For a year now, I have scrambled over, maneuvered around, schemed under, sped past, and bribed decent people in order to file my story, knowing that Jon would find a spot for my ramblings. Through Hellish Waters (“Behold the Chicken Raper”) and High Wanderings (‘For Whom Three Belles Toiled”) I have been given free reign over subject matter and firm management when my column was running out of time to meet deadline. Inevitably, I have had to make that Sunday morning call to Jon from some storage closet that I had somehow squirreled myself away in while at work so as to complete the week’s offering on time.  Each time Jon has given me the deadline plus grace and stuck with me as I crank away at the thing in a frantic fashion. To fail to meet Jon’s deadline is a sin to me. As a newly published writer, the only thing keeping me apart from a million slack jawed, drooling bloggers is the real estate that Jon has entrusted to my mind every Monday morning, and I dare not give that up. Now that I have found my calling, to slip back into the realm of the unpublished sports man is a horrifying thought.

Something has happened here. It is notable, in my opinion, that Jon Bastian is moving on down the road, off to squirrel himself away while he completes his first novel. Jon has more than impressed in the efforts that he has made to see that Roaring Sports is a weekly necessity for any Roaring Fork sports fan.

The cover stories that Jonathan Bastian has written over this past year add up to a beautiful and bountiful palate of adventures, personalities, philosophy, pain and triumph that the Roaring Fork Valley’s athletes paint. His writing consistently finds a poetic and factual balance that few writers ever find, let alone master. I expect that sports writing will be but one of the things that Bastian is someday honored for, and I really look forward to the birth of this first novel sometime soon.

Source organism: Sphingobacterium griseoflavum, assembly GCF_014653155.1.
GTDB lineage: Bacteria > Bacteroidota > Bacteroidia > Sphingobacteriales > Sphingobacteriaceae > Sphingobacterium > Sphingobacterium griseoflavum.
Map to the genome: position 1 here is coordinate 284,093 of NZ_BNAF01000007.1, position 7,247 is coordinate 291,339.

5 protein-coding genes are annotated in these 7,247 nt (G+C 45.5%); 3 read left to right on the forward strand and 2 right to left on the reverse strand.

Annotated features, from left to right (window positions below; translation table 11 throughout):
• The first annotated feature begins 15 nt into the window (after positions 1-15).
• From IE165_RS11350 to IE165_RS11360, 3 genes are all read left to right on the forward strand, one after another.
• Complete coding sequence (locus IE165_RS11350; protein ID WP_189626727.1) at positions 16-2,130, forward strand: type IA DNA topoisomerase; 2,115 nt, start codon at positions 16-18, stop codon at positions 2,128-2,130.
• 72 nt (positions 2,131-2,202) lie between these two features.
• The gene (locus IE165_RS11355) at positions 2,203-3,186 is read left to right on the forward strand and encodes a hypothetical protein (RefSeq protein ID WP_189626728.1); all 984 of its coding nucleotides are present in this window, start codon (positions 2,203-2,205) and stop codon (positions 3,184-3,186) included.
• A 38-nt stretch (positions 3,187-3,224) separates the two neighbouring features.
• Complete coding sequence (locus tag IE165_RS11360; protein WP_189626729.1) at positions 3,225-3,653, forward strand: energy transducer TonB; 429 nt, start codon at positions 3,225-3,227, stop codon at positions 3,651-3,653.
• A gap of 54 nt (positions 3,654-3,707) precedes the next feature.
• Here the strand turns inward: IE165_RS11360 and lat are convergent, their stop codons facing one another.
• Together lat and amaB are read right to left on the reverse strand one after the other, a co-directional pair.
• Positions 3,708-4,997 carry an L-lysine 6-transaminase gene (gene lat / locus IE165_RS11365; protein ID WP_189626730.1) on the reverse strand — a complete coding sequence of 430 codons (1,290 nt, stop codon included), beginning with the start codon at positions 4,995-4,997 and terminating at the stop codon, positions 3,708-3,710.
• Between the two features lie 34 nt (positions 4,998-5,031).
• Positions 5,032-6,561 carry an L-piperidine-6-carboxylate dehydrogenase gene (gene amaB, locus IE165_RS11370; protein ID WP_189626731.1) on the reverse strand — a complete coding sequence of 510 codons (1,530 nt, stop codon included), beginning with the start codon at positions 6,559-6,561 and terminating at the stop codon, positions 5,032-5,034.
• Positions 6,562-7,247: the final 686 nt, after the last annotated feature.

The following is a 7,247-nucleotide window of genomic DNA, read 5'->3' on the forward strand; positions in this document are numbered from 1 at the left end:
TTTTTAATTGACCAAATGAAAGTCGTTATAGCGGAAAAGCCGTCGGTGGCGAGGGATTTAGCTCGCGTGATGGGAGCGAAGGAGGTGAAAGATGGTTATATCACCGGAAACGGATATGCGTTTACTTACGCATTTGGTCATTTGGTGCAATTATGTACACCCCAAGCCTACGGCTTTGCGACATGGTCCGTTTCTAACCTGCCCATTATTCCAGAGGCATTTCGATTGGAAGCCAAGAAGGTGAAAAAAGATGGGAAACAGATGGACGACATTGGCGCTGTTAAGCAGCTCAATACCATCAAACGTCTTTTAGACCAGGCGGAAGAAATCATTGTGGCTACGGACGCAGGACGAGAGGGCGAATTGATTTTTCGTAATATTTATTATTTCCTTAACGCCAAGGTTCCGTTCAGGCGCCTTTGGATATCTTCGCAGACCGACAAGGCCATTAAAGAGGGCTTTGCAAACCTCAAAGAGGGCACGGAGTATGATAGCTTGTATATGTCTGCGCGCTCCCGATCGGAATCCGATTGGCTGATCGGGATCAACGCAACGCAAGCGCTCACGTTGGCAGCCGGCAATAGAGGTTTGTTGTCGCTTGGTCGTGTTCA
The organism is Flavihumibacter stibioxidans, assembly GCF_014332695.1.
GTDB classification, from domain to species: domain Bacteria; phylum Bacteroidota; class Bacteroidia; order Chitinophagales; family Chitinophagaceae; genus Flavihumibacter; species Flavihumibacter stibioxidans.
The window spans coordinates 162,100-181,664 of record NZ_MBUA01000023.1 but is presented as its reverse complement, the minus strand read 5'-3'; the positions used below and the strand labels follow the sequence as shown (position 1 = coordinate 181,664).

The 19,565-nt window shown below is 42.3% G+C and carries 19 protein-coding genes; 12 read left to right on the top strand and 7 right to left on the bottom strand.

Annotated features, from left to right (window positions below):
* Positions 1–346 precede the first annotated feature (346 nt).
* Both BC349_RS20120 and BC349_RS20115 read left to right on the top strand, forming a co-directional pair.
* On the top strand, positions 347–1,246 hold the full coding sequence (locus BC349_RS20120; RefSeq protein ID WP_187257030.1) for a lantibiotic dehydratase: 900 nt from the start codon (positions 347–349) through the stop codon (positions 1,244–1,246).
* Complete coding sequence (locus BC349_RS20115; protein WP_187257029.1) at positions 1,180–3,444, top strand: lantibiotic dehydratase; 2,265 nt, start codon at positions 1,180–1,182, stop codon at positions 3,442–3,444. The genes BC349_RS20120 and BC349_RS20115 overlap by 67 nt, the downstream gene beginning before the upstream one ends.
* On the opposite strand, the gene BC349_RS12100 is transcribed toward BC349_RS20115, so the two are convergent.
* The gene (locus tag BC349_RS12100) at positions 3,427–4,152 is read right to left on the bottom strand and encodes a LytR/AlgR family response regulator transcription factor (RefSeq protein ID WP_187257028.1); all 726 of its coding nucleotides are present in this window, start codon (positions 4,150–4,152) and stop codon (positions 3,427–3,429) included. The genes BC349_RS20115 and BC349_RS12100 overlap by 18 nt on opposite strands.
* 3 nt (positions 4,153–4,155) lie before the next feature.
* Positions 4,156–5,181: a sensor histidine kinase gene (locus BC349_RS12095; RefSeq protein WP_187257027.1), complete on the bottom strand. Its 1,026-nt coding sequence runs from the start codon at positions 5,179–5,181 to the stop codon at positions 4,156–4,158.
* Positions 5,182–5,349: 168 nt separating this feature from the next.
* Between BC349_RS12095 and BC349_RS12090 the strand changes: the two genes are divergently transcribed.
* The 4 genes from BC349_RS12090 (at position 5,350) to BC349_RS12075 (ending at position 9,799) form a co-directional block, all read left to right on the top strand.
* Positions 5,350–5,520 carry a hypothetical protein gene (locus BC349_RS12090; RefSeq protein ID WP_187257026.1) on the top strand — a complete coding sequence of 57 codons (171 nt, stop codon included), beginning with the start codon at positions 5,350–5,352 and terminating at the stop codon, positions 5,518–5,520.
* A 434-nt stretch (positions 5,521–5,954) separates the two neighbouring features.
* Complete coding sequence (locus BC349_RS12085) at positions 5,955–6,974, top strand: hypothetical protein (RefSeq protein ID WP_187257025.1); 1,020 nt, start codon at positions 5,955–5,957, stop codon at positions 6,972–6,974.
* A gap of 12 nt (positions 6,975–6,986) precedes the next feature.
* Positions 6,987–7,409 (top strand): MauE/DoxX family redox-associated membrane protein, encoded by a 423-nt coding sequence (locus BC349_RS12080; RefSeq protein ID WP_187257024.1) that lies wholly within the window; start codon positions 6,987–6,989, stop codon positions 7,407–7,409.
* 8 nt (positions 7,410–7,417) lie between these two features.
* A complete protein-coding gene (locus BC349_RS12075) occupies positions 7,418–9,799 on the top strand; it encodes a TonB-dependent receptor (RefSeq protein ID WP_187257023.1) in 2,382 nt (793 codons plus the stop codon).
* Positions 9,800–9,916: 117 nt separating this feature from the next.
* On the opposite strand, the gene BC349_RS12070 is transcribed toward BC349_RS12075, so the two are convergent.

Zach Ornitz has published some of the most shockingly perceptive and artful photographs ever published in a small market sports weekly. (My own opinion of course, and unquantifiable for sure. But just you look and see!) Andrew Travers has matched me week for week in exposing the offbeat narratives and unjust bastardizations of pure sport.
Hooper has chimed in from the fringes with his instinctual prose, and so has Damien Williamson, himself a fine sports man with a keen eye for entertainment and fact.

Aspen is one of those places that attracts artistic talent like a funnel cloud sucks up free-range chickens. At any given time, your innocent looking bank teller could be leaving to climb some unknown ice spire in Lower-Puckerstan, the cop who helped you find your stolen downhill bike could spend his off time making avant-garde modern art, the seemingly homeless should be expected to be some sort of inexplicable expert on snow polo and caviar. I think that this may be what has occurred during the first (and hopefully not the last) year of the Aspen Daily News Roaring Sports magazine. The forces of Karma and Fate have come together to deliver small town greatness that may someday, if not already, have international relevance. Present company excluded, the talent well is deep, motivated and relatively unrestrained by threat of censorship.

Now the only question is how to keep improving, how to make every week count more than the last without Bastian’s Buddhist-like faith and patience and wise-beyond-his-years guidance.

I sat down this morning to write a sports column that would serve as some sort of calling card someday. It was to be a funky benediction, a wild romp involving baseball, vanishing politicians, cross-dressing golfers, a new puppy that somehow craps on the ROOF, a missing key and a good-natured firing. But I started to write up a short paragraph thanking Jon and wishing him my best until I had filled an entire column of just that. There is no time for that scandalous crew that haunts my memory now; it will have to wait beyond this week. Perhaps the next editor of this incredible rag will see it fit for print, as Jon would have.